Start Your Stories With a Bang!
And, Reel In New Readers Fast!
How To Help Your Stories
Win New Audiences and
Stand The Test Of Time
How many times have you developed a story in your head and maybe even on paper, only to find yourself staring at the blank page, when you finally sit down to tell your story?
For many writers, especially for new writers, deciding on the first sentence and first paragraph of a story is the most difficult part of the entire writing process.
You want your story to be special, and you want to sell lots of copies, but no matter how well you know your story, page one is perhaps the most challenging part of the story.
To Make a Good First Impression
People in the modern age notoriously have a short attention span.
With so many forms of entertainment tugging at their interests, a slow-moving story has the very real potential of forcing the reader to abandon the story being told, long before the story becomes interesting.
In 1826, when James Fenimore Cooper released his classic "The Last of the Mohicans," his audience may have been willing to sit through a story that took a full page or more to tell you how a meadow appeared to the main character, but in the modern age, it takes a very devout reader to endure the lengthy narration that fails to add a whole lot of value to the story being told.
Even Mark Twain criticized Cooper's telling of the Mohicans saying, "Cooper lacked a variety of style and was overly wordy."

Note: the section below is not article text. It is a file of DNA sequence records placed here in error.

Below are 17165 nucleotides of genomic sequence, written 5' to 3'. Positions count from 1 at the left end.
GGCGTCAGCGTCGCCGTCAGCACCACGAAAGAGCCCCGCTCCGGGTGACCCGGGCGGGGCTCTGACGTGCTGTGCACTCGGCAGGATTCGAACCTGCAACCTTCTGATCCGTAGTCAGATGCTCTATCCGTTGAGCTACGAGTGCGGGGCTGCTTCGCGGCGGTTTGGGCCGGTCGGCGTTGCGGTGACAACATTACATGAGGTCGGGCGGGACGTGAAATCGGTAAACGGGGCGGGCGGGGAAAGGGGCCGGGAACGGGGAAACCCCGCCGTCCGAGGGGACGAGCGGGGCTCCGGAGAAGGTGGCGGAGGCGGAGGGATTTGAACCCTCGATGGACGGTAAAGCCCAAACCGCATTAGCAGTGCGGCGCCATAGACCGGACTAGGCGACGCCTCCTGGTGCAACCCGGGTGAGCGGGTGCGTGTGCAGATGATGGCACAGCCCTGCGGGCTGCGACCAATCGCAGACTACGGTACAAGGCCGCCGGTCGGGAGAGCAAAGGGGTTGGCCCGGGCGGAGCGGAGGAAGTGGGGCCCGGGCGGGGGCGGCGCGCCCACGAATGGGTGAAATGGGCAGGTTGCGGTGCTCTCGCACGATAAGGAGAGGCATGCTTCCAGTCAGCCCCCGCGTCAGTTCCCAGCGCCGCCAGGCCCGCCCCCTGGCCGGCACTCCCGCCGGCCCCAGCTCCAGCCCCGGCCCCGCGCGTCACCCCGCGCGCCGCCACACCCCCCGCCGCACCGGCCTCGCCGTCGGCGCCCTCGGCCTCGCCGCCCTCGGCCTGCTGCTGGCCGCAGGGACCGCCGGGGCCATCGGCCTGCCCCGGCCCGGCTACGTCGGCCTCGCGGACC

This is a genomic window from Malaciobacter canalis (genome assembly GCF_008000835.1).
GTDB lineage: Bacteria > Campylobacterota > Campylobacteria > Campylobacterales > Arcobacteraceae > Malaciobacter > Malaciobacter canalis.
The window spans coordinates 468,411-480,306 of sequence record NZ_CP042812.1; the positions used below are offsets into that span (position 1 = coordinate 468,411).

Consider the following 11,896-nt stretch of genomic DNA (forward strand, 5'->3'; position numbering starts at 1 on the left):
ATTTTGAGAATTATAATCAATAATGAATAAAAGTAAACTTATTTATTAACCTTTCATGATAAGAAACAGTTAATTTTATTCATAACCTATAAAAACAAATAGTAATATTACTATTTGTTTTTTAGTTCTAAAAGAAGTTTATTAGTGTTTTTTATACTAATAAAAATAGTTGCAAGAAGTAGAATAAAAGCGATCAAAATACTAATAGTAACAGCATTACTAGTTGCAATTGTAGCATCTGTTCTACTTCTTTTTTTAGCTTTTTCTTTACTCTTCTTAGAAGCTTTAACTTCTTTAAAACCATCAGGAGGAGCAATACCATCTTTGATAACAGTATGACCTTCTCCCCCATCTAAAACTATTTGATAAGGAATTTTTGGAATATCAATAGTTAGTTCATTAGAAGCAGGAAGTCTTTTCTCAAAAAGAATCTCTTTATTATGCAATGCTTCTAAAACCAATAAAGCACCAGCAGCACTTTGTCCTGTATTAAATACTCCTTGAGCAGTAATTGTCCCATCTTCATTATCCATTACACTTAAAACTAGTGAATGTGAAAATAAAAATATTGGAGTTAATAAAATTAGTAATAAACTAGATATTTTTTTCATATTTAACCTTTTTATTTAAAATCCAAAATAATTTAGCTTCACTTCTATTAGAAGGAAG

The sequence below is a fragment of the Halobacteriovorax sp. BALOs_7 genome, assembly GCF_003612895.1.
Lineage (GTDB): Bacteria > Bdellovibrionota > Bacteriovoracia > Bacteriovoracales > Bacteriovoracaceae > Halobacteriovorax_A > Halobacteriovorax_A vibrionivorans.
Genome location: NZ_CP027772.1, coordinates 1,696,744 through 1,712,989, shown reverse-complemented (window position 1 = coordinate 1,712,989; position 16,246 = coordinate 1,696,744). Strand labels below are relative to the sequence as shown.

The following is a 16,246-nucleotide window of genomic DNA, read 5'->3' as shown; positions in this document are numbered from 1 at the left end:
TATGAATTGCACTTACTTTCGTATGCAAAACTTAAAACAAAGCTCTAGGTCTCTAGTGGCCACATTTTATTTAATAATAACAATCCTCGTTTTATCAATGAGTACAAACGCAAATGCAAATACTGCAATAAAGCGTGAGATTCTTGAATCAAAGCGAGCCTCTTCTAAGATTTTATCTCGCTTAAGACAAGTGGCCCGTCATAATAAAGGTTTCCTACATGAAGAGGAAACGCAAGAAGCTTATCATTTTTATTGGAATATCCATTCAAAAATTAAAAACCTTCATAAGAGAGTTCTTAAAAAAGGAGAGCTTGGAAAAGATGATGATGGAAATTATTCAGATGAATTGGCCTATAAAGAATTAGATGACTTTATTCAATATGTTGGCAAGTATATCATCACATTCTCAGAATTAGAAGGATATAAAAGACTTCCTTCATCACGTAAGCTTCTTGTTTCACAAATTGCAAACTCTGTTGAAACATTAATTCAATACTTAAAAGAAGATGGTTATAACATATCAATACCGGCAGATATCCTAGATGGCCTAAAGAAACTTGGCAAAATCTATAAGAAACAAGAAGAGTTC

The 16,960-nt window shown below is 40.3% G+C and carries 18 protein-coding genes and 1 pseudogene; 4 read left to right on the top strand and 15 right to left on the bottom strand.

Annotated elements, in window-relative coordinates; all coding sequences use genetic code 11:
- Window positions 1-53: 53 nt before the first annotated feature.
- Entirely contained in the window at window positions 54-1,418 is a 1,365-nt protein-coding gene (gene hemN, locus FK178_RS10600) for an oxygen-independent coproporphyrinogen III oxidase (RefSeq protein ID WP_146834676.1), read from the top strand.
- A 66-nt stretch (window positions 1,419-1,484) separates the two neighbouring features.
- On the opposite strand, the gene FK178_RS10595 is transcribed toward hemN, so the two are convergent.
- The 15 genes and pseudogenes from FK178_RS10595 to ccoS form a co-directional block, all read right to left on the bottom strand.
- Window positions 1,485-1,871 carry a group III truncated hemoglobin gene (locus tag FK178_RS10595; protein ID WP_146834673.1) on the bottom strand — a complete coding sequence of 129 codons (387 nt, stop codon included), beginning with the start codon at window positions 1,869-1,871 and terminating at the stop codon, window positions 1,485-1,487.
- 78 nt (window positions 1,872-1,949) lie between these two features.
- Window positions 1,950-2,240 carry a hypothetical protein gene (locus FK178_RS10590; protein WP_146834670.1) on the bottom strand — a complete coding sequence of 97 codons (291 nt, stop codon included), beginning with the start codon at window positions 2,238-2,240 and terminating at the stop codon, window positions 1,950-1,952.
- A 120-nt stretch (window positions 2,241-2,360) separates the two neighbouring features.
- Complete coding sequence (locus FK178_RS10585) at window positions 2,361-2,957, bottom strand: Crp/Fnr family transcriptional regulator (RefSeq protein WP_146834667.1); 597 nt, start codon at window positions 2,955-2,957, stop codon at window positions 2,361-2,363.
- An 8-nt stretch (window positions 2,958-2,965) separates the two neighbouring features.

There are a number of methods that a writer can employ to create interest in the story being told, if it is absolutely necessary for the story to begin with a mundane description of the fictitious world or a bland conversation between two characters.
Those methods include:
- Starting with an action scene;
- Foreshadowing events that are about to come;
- Starting with an important conversation between two characters that details what is at stake for the characters in the story;
- Starting in the middle of the story;
- Writing a Prologue that will tease the story that is about to unfold...
Who is your target audience and what are they going to expect from you?
If your goal is to be successful as a writer, you have to play to your audience, and give them a beginning that pulls them in without confusing them.
If you are writing romance, your reader will want to get to know the main romantic lead quickly, and the challenges she has faced in finding her one true love.
If you are writing mystery, your reader might want to have a sense of the crime that must be solved, so that the reader can test his/her skills at discovering the criminal before the "big reveal" at the end of the book.
If you are writing fantasy, the reader may need to understand the fictitious world where the story takes place, so that they can better understand the challenges that will meet the characters moving forward.
Regardless of your genre, your readers are going to have certain expectations about how you will introduce your story, and they will expect you to follow the familiar pattern in the telling of your story.
How you meet the expectations of your readers will help determine the overall success of your book.
Get it right, and your banker will thank you for your business.
Get it wrong, and your readers will soon forget your name.
Make a Good First Impression
Not every story can start with a bang.
Some times the best place to start your story is in the ordinary lives or ordinary people.